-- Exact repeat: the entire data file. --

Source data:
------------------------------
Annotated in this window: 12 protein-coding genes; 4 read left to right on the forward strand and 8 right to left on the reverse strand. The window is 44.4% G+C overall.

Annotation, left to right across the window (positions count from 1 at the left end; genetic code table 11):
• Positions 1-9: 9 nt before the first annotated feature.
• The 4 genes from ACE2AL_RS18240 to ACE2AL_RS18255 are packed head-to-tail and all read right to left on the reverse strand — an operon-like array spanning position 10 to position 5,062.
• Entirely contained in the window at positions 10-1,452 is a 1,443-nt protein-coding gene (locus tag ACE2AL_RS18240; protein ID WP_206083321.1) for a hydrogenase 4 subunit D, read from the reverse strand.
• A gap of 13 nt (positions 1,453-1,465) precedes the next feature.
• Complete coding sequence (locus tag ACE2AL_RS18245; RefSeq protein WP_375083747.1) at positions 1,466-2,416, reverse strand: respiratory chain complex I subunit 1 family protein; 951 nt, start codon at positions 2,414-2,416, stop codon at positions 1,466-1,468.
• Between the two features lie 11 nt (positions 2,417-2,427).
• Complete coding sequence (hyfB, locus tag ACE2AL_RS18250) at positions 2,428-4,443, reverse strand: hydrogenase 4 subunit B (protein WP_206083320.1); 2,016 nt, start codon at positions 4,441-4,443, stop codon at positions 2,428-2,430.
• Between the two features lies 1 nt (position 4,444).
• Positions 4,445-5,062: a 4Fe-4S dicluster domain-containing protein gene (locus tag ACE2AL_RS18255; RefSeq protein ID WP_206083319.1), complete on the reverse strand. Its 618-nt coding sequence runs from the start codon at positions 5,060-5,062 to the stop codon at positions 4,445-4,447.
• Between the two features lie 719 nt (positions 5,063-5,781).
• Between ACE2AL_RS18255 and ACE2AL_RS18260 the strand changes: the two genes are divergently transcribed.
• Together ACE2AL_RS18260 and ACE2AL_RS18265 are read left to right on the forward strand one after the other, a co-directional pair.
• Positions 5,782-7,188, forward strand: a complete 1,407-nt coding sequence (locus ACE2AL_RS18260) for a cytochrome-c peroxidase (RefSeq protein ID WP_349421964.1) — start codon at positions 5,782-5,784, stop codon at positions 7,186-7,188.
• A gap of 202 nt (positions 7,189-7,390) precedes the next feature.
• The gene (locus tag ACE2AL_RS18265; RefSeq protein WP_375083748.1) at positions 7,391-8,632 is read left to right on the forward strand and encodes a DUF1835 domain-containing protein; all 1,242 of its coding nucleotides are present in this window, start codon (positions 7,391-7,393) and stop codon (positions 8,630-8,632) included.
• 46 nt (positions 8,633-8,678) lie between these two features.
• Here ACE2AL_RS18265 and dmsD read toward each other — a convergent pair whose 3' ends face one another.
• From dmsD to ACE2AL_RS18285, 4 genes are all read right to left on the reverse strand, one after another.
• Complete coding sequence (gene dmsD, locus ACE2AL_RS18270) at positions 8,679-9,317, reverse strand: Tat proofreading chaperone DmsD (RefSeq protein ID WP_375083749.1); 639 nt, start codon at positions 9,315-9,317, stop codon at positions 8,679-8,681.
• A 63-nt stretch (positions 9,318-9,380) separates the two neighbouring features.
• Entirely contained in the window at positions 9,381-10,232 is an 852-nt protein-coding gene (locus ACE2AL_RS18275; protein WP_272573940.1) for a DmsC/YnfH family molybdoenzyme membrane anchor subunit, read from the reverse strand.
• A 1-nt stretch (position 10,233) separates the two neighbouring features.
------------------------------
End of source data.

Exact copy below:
Annotated in this window: 12 protein-coding genes; 4 read left to right on the forward strand and 8 right to left on the reverse strand. The window is 44.4% G+C overall.

Annotation, left to right across the window (positions count from 1 at the left end; genetic code table 11):
• Positions 1-9: 9 nt before the first annotated feature.
• The 4 genes from ACE2AL_RS18240 to ACE2AL_RS18255 are packed head-to-tail and all read right to left on the reverse strand — an operon-like array spanning position 10 to position 5,062.
• Entirely contained in the window at positions 10-1,452 is a 1,443-nt protein-coding gene (locus tag ACE2AL_RS18240; protein ID WP_206083321.1) for a hydrogenase 4 subunit D, read from the reverse strand.
• A gap of 13 nt (positions 1,453-1,465) precedes the next feature.
• Complete coding sequence (locus tag ACE2AL_RS18245; RefSeq protein WP_375083747.1) at positions 1,466-2,416, reverse strand: respiratory chain complex I subunit 1 family protein; 951 nt, start codon at positions 2,414-2,416, stop codon at positions 1,466-1,468.
• Between the two features lie 11 nt (positions 2,417-2,427).
• Complete coding sequence (hyfB, locus tag ACE2AL_RS18250) at positions 2,428-4,443, reverse strand: hydrogenase 4 subunit B (protein WP_206083320.1); 2,016 nt, start codon at positions 4,441-4,443, stop codon at positions 2,428-2,430.
• Between the two features lies 1 nt (position 4,444).
• Positions 4,445-5,062: a 4Fe-4S dicluster domain-containing protein gene (locus tag ACE2AL_RS18255; RefSeq protein ID WP_206083319.1), complete on the reverse strand. Its 618-nt coding sequence runs from the start codon at positions 5,060-5,062 to the stop codon at positions 4,445-4,447.
• Between the two features lie 719 nt (positions 5,063-5,781).
• Between ACE2AL_RS18255 and ACE2AL_RS18260 the strand changes: the two genes are divergently transcribed.
• Together ACE2AL_RS18260 and ACE2AL_RS18265 are read left to right on the forward strand one after the other, a co-directional pair.
• Positions 5,782-7,188, forward strand: a complete 1,407-nt coding sequence (locus ACE2AL_RS18260) for a cytochrome-c peroxidase (RefSeq protein ID WP_349421964.1) — start codon at positions 5,782-5,784, stop codon at positions 7,186-7,188.
• A gap of 202 nt (positions 7,189-7,390) precedes the next feature.
• The gene (locus tag ACE2AL_RS18265; RefSeq protein WP_375083748.1) at positions 7,391-8,632 is read left to right on the forward strand and encodes a DUF1835 domain-containing protein; all 1,242 of its coding nucleotides are present in this window, start codon (positions 7,391-7,393) and stop codon (positions 8,630-8,632) included.
• 46 nt (positions 8,633-8,678) lie between these two features.
• Here ACE2AL_RS18265 and dmsD read toward each other — a convergent pair whose 3' ends face one another.
• From dmsD to ACE2AL_RS18285, 4 genes are all read right to left on the reverse strand, one after another.
• Complete coding sequence (gene dmsD, locus ACE2AL_RS18270) at positions 8,679-9,317, reverse strand: Tat proofreading chaperone DmsD (RefSeq protein ID WP_375083749.1); 639 nt, start codon at positions 9,315-9,317, stop codon at positions 8,679-8,681.
• A 63-nt stretch (positions 9,318-9,380) separates the two neighbouring features.
• Entirely contained in the window at positions 9,381-10,232 is an 852-nt protein-coding gene (locus ACE2AL_RS18275; protein WP_272573940.1) for a DmsC/YnfH family molybdoenzyme membrane anchor subunit, read from the reverse strand.
• A 1-nt stretch (position 10,233) separates the two neighbouring features.